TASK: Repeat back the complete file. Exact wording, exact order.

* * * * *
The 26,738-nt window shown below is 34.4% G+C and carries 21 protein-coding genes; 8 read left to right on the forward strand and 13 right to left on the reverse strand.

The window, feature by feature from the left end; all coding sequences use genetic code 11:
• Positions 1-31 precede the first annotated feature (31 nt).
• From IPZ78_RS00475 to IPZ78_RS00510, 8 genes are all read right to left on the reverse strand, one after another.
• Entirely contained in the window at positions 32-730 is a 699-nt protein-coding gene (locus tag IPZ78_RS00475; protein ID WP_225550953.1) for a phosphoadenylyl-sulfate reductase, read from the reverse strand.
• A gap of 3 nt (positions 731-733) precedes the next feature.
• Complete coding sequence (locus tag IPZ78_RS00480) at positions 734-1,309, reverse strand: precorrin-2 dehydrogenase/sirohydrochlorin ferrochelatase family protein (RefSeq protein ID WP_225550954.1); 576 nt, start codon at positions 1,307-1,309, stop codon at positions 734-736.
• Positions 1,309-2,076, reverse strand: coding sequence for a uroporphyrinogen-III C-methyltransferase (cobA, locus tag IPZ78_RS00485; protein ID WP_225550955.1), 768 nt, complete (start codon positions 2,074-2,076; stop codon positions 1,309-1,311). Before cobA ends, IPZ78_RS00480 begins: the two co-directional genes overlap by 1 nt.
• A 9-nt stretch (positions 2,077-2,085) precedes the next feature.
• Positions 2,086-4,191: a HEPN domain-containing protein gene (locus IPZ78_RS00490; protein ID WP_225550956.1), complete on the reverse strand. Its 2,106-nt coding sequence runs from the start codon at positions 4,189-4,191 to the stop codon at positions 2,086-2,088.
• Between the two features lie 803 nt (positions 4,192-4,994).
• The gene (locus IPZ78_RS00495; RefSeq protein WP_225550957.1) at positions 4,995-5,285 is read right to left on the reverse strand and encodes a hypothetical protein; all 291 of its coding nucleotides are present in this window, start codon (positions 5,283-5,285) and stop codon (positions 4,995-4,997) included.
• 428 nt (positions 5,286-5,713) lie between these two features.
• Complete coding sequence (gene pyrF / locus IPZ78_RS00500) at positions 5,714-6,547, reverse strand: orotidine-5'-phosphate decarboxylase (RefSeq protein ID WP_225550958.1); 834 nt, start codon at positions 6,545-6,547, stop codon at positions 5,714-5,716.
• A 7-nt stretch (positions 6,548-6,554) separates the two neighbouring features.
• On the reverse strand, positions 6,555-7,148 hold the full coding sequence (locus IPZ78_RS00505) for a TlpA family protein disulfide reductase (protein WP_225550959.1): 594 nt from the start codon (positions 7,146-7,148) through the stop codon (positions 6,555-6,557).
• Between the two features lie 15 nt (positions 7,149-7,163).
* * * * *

The 26,738-nt window shown below is 34.4% G+C and carries 21 protein-coding genes; 8 read left to right on the forward strand and 13 right to left on the reverse strand.

The window, feature by feature from the left end; all coding sequences use genetic code 11:
• Positions 1-31 precede the first annotated feature (31 nt).
• From IPZ78_RS00475 to IPZ78_RS00510, 8 genes are all read right to left on the reverse strand, one after another.
• Entirely contained in the window at positions 32-730 is a 699-nt protein-coding gene (locus tag IPZ78_RS00475; protein ID WP_225550953.1) for a phosphoadenylyl-sulfate reductase, read from the reverse strand.
• A gap of 3 nt (positions 731-733) precedes the next feature.
• Complete coding sequence (locus tag IPZ78_RS00480) at positions 734-1,309, reverse strand: precorrin-2 dehydrogenase/sirohydrochlorin ferrochelatase family protein (RefSeq protein ID WP_225550954.1); 576 nt, start codon at positions 1,307-1,309, stop codon at positions 734-736.
• Positions 1,309-2,076, reverse strand: coding sequence for a uroporphyrinogen-III C-methyltransferase (cobA, locus tag IPZ78_RS00485; protein ID WP_225550955.1), 768 nt, complete (start codon positions 2,074-2,076; stop codon positions 1,309-1,311). Before cobA ends, IPZ78_RS00480 begins: the two co-directional genes overlap by 1 nt.
• A 9-nt stretch (positions 2,077-2,085) precedes the next feature.
• Positions 2,086-4,191: a HEPN domain-containing protein gene (locus IPZ78_RS00490; protein ID WP_225550956.1), complete on the reverse strand. Its 2,106-nt coding sequence runs from the start codon at positions 4,189-4,191 to the stop codon at positions 2,086-2,088.
• Between the two features lie 803 nt (positions 4,192-4,994).
• The gene (locus IPZ78_RS00495; RefSeq protein WP_225550957.1) at positions 4,995-5,285 is read right to left on the reverse strand and encodes a hypothetical protein; all 291 of its coding nucleotides are present in this window, start codon (positions 5,283-5,285) and stop codon (positions 4,995-4,997) included.
• 428 nt (positions 5,286-5,713) lie between these two features.
• Complete coding sequence (gene pyrF / locus IPZ78_RS00500) at positions 5,714-6,547, reverse strand: orotidine-5'-phosphate decarboxylase (RefSeq protein ID WP_225550958.1); 834 nt, start codon at positions 6,545-6,547, stop codon at positions 5,714-5,716.
• A 7-nt stretch (positions 6,548-6,554) separates the two neighbouring features.
• On the reverse strand, positions 6,555-7,148 hold the full coding sequence (locus IPZ78_RS00505) for a TlpA family protein disulfide reductase (protein WP_225550959.1): 594 nt from the start codon (positions 7,146-7,148) through the stop codon (positions 6,555-6,557).
• Between the two features lie 15 nt (positions 7,149-7,163).